And it even goes beyond physical appearance – gestures alone can cause a stir.

Show Clip of George H.W. Bush looks at his watch (2:08)

Gestures that would otherwise go unnoticed can become important. Did President Bush’s glance at his watch reveal his impatience with the debate, or was it a meaningless reflex? In his interview, Bush regrets the big deal that was made from a private moment. How do you think this type of incident affects a voter’s opinion of a candidate?

Two good examples of how facial expressions played an important role in debates took place by Al Gore in his 2000 debate with George W. Bush and by Bush in his 2004 debate with John Kerry.

  • Al Gore became more animated which showed through his facial expressions and sighs after Bush used a popular zinger, the term “fuzzy math,” to criticize Democrats.
  • A few years later in 2004, Bush says he had to learn the same lesson the hard way; Kerry shares his thoughts about Bush’s facial expressions


How might a candidate’s gender play a role in running for the White House?

  • How does the gender of a candidate affect how people judge him/her?
  • Think of some characteristics that society uses to describe a female leader. Do they match up with your characteristics for what type of person should be elected president? Explain.
  • Do you think the audience at home might react differently to seeing a woman on stage in a general election debate? Note: Hillary Clinton is the first female in U.S. history to make it this far in a presidential debate.

Show clip of Geraldine Ferraro (experience, fears, expectations based on being the first woman as a major vice presidential candidate, the “patronizing” incident). Let your students know that Ferraro was the first woman in U.S. history to make it on to the vice presidential debate stage. Moderator Jim Lehrer points out in “Debating Our Destiny” that Ferraro worried about the extent of her knowledge on world affairs.

  • Do you think Bush treated Ferraro in a patronizing fashion? Do you think Ferraro’s response was rehearsed as Bush said?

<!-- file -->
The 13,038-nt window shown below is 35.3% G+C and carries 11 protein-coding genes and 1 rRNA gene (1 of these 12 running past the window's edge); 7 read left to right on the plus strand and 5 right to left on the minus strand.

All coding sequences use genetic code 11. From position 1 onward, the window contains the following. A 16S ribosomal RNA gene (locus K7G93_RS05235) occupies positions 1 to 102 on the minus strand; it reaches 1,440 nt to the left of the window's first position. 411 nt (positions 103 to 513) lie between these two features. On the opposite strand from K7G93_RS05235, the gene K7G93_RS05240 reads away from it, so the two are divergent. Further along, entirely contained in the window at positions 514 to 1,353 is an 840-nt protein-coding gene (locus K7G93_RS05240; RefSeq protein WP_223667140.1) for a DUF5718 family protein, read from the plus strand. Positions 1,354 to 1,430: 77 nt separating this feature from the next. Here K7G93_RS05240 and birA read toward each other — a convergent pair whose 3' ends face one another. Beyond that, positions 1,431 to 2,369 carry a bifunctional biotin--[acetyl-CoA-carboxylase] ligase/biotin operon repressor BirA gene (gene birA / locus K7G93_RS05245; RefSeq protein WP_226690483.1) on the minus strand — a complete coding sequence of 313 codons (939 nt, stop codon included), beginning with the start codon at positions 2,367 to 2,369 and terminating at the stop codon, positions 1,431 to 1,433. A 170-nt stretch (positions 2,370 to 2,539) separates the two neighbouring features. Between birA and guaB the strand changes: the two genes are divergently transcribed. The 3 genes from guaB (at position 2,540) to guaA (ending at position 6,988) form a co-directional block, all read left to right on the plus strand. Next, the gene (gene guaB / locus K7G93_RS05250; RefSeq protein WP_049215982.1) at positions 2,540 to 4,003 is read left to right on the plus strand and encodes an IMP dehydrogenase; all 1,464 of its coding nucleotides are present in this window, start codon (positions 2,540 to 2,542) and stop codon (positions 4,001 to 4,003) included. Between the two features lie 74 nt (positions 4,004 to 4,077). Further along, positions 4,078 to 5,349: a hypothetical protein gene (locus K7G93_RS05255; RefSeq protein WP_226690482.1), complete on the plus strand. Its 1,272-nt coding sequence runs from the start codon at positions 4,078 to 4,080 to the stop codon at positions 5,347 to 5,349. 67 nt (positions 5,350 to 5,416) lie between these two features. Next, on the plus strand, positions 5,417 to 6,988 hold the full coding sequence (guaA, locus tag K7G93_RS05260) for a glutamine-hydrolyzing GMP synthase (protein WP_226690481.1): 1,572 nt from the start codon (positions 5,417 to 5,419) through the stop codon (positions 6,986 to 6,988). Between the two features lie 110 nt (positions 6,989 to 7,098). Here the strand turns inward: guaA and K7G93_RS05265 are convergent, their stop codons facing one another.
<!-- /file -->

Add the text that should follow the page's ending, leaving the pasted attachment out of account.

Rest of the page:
• What parallels do you see in the vice presidential discussion between Ferraro and Bush about gender and Election 2016 between Clinton and Trump?
  • Have you heard the candidates discuss gender in the current presidential race? What about the voters? If so, in what context?
  • Do you think gender is an issue that should be discussed more or less in Election 2016? Explain your response.

Question: Which is more important – style or substance? Why?

Part 3: Watching the debates

  1. Hand out the 2016 General Election Debate Schedule handout or go to the Commission on Presidential Debate’s website here. What debate(s) is your class going to watch? Let your class know if you have a specific reason for watching a particular debate.
  2. Let students know which debate they’ll be watching and hand out copies of the Debate Scorecard. Review the categories as a class. Be sure to jot down notes during the debate, but not too much that you miss the “big picture” significance of the event.
    • Go over your Debate Scorecard with a partner after you’ve watched one of the debates. Were you surprised at some of your partner’s responses? Was he/she surprised by any of your reactions? What categories did you find helpful or interesting? Why? Afterwards, discuss the results as a class.
    • The question as to who won the debate will inevitably be asked. Who decides the winner? How do we know the winner of a debate so soon after it’s completed? Why might it be helpful to watch the news analysis following the debate? Why might that not be a wise idea? In the spirit of democracy, your class should decide if they’d like to hold an anonymous poll as to whom they think won the debate.
  1. PBS NewsHour Extra’s Student Voices’ blog: Have students write a one to two page opinion piece that addresses the following question: Do presidential debates matter? Students should use their Debate Scorecard, “Debating Our Destiny” discussion questions and any class notes following the first debate to help them. Submit to PBS NewsHour Extra’s Student Voice blog for a chance to be published:

Extension Activities

  • High school students should read Chapters 1 and 2 from “Debating Our Destiny” and complete Questions to Consider.
    • Depending on time, students should read the chapters individually in class or with a partner or complete the assignment for homework. You may also wish to take specific excerpts from the chapters to read together as a class and use the Questions to Consider handout afterwards.
  • Hosting a Presidential Debate – Lesson Plan
  • Check out PBS NewsHour’s website to view and interact with every presidential debate since 1960.

Share My Lesson’s Katie Gould and PBS NewsHour’s Victoria Pasquantonio contributed to this lesson. You can also find this lesson plan on Share My Lesson here.


CCSS.ELA-LITERACY.RH.6-8.4 Determine the meaning of words and phrases as they are used in a text, including vocabulary specific to domains related to history/social studies.

CCSS.ELA-LITERACY.RH.6-8.7 Integrate visual information (e.g., in charts, graphs, photographs, videos, or maps) with other information in print and digital texts.

CCSS.ELA-LITERACY.RH.9-10.4 Determine the meaning of words and phrases as they are used in a text, including vocabulary describing political, social, or economic aspects of history/social science.

CCSS.ELA-LITERACY.RH.11-12.4 Determine the meaning of words and phrases as they are used in a text, including analyzing how an author uses and refines the meaning of a key term over the course of a text (e.g., how Madison defines faction in Federalist No. 10).